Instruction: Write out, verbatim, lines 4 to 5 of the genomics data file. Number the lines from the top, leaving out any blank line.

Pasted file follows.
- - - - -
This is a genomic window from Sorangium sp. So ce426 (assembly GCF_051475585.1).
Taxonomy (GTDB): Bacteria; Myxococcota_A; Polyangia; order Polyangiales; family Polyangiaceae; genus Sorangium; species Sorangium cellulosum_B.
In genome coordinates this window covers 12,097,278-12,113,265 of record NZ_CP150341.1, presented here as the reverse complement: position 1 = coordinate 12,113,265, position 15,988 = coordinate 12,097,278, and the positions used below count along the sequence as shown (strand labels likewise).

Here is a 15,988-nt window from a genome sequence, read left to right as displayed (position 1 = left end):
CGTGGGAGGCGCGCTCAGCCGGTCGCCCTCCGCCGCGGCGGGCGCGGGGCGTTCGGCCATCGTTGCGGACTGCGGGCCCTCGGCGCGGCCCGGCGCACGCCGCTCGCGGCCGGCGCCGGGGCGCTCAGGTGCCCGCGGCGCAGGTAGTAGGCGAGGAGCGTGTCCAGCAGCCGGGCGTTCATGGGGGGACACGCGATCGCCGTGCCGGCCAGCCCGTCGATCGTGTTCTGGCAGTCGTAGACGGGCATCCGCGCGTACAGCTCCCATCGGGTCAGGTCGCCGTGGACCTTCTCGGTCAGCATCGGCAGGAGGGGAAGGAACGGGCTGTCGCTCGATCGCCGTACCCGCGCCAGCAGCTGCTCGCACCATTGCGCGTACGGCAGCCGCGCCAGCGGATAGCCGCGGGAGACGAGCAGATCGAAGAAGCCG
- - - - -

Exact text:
Here is a 15,988-nt window from a genome sequence, read left to right as displayed (position 1 = left end):
CGTGGGAGGCGCGCTCAGCCGGTCGCCCTCCGCCGCGGCGGGCGCGGGGCGTTCGGCCATCGTTGCGGACTGCGGGCCCTCGGCGCGGCCCGGCGCACGCCGCTCGCGGCCGGCGCCGGGGCGCTCAGGTGCCCGCGGCGCAGGTAGTAGGCGAGGAGCGTGTCCAGCAGCCGGGCGTTCATGGGGGGACACGCGATCGCCGTGCCGGCCAGCCCGTCGATCGTGTTCTGGCAGTCGTAGACGGGCATCCGCGCGTACAGCTCCCATCGGGTCAGGTCGCCGTGGACCTTCTCGGTCAGCATCGGCAGGAGGGGAAGGAACGGGCTGTCGCTCGATCGCCGTACCCGCGCCAGCAGCTGCTCGCACCATTGCGCGTACGGCAGCCGCGCCAGCGGATAGCCGCGGGAGACGAGCAGATCGAAGAAGCCG